Writing My Life

Now and Then

… March, Utah’s rather homely month …


In Georgia, March is the month of blooming dogwoods and azaleas, but here in Utah and other not-s0-warm states, it is the month of brown and gray. Brown lawns, hills, mountains, dirt. Gray clouds, skies, and moods.

March Dreariness

Gone is the white snow that creates a pristine landscape – except for those days where Old Man Winter blows in for a minute to remind us that spring’s arrival is delayed again. A few hearty crocus and daffodils dare show their colors to challenge snow-mixed-with-rain and bipolar temperatures, but most tulips are just sticking out their toes before taking the leap.

And then there are the pansies – those darlings that shiver and shake through November, December, January, and February to show the world that winter can be survived and spring will come again.

While I planted 90 tulip bulbs last fall, I didn’t put any pansies into the ground, and I missed their little promising faces peeking up through snow and dirt throughout those winter months.

Tulips - wherefore art thou?

Tulips are great and all, but their dormancy tests a gardener’s faith – will they truly show up, and how many will decide to keep sleeping? (Right now 62 of the 90 have broken through. What happened to the other 38??? Did I plant them too deep? Did I plant them upside-down? Is that possible?)

Today, G.E. brought me flowers for anniversary number 42!!! But he also bought AND planted pansies to fill up that vacant spot of garden dreariness. Which brings me to the brightest spot in March – the day I married the man I love!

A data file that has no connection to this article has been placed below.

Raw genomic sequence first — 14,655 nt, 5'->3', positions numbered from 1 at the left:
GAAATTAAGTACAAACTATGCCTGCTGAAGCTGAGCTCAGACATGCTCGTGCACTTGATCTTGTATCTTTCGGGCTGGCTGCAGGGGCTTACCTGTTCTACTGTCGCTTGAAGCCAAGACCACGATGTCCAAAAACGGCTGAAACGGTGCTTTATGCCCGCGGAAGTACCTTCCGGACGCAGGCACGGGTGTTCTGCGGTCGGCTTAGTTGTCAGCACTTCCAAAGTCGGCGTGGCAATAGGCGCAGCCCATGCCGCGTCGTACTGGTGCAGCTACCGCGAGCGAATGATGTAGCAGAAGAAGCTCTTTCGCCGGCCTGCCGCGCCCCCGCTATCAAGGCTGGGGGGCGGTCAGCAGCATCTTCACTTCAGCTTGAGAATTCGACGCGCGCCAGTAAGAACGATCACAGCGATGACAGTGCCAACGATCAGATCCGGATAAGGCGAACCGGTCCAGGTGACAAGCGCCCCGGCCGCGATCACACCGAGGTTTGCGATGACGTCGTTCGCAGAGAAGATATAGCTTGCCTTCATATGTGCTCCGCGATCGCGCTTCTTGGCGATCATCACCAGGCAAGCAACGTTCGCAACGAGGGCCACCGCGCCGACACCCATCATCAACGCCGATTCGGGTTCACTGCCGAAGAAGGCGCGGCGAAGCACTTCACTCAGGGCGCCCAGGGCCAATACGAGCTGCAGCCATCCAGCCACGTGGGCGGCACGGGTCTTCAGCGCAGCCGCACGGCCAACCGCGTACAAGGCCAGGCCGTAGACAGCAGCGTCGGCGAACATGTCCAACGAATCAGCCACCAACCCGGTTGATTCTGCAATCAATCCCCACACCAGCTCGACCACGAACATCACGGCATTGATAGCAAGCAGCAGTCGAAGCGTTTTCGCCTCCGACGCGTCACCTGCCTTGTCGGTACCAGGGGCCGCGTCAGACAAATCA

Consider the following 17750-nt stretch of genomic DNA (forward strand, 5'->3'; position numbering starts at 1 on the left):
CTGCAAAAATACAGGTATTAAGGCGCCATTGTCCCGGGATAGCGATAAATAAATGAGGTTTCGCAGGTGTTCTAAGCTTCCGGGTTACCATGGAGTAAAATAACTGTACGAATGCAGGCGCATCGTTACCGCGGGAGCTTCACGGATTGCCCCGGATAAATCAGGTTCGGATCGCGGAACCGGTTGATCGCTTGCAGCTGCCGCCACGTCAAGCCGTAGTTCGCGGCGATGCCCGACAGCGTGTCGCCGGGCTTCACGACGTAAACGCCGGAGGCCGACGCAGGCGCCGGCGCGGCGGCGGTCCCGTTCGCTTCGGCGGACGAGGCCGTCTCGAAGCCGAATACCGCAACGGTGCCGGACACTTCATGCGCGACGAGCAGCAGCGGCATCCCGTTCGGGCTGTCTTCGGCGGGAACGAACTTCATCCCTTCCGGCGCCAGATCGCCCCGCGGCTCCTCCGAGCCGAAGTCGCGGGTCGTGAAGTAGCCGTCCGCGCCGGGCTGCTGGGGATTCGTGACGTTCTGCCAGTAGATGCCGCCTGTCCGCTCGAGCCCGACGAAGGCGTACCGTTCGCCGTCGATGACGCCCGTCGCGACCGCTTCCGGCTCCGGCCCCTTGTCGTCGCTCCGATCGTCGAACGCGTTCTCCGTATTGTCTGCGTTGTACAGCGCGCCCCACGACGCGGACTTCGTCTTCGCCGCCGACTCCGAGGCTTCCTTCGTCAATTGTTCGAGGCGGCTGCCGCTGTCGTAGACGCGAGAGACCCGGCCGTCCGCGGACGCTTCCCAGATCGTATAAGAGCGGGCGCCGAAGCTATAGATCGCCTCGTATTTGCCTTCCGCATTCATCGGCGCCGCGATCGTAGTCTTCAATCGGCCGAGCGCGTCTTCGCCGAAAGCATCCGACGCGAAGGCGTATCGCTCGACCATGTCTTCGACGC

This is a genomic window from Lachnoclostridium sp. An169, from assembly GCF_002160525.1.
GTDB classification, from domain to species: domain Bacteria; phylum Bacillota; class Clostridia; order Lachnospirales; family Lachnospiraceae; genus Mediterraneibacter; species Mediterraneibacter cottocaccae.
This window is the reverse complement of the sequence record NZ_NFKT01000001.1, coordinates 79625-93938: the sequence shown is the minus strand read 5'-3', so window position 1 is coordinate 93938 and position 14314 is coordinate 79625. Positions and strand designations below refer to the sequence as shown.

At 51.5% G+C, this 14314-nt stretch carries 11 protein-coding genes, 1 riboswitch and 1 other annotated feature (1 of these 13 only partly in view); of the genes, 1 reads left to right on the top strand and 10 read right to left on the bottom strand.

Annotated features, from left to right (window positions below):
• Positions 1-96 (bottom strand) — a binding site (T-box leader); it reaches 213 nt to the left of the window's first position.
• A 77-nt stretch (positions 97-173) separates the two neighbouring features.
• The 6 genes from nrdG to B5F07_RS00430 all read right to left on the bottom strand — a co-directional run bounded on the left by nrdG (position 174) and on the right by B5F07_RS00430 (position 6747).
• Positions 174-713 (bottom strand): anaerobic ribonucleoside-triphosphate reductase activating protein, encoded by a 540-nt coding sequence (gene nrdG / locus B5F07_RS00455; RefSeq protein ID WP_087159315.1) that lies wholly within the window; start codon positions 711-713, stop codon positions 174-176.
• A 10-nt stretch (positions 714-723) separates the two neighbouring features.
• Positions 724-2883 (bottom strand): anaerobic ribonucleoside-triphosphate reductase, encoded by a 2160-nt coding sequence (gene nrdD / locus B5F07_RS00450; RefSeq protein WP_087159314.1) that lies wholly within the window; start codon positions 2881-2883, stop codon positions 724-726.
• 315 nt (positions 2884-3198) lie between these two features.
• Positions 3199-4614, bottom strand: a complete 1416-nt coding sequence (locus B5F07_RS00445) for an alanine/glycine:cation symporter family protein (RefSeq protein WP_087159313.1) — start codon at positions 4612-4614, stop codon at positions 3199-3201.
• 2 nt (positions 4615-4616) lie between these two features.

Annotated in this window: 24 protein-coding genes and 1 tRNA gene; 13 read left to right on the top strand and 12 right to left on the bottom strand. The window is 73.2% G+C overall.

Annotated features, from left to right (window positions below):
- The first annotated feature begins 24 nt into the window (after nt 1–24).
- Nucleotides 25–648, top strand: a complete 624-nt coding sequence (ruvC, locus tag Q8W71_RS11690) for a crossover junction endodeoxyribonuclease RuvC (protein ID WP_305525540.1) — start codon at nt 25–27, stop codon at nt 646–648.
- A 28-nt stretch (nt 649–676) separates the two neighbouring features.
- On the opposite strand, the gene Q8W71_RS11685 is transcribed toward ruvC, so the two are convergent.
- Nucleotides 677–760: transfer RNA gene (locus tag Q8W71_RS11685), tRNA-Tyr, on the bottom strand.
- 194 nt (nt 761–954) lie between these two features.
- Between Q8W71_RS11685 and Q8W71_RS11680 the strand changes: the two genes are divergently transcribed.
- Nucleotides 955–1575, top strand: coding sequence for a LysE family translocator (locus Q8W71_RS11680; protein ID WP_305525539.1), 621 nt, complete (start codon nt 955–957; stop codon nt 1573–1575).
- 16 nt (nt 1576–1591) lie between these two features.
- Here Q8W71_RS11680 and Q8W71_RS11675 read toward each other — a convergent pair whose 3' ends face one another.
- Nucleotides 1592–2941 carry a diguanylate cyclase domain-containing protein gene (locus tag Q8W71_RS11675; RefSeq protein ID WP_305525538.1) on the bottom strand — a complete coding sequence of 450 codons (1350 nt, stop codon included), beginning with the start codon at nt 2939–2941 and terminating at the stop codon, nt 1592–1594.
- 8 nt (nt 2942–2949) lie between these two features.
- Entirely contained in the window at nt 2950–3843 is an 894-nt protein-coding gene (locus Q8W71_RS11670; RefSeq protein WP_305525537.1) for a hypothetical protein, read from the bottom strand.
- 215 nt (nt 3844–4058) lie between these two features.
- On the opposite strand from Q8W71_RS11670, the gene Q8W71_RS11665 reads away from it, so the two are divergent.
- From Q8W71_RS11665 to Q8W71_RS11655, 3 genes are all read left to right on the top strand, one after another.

G.E. cuddling with one of our 10 grandchildren!



Author: rbs

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3 thoughts on “… March, Utah’s rather homely month …

  1. A delightful way to celebrate 42! Nicely done. Both of you.
    Brrrrrrrrr…why am I always so cold in March and rarely complain of the cold in January and February?
    And I always ask those same questions of all those tulips I planted the year before. Then the year after I look for two to replace each one. Isn’t that the way it’s supposed to work? I’m too far away to count without climbing in the muck up the hill. In the meantime I’ll keep ogling the spring catalogs and displays springing up in nurseries around town.

  2. Alice, I can always count on you to share a great comment. I’ve been meaning to ask you how you get so many of your readers to leave behind a message or two.

    Thanks for saying hello! R.

  3. ‘Wish I had definitive answers, but I don’t. It does seem to me, however, that beginning around this time and year–and getting worse in summer–things slow down a lot. Even I’m finding it difficult trying to keep up with all my cyberspace friends’ activities. I decided not to take lack of comments as meaning anything but what a friend of mine remarked once. “I feel I can’t add anything else to the discussion,” (or something like that). Some are afraid, some don’t feel they know enough–many of my family I know and friends around my age. I usually comment on any blog–even if I’m just surfing–just as I might if we were face to face in a group. Off the cuff. Some people are just more talkative than others. Strange thing is I’m not very talkative really, I’m an observer, but I usually have something to say in print. I don’t get that many comments actually, but awfully happy when I do.

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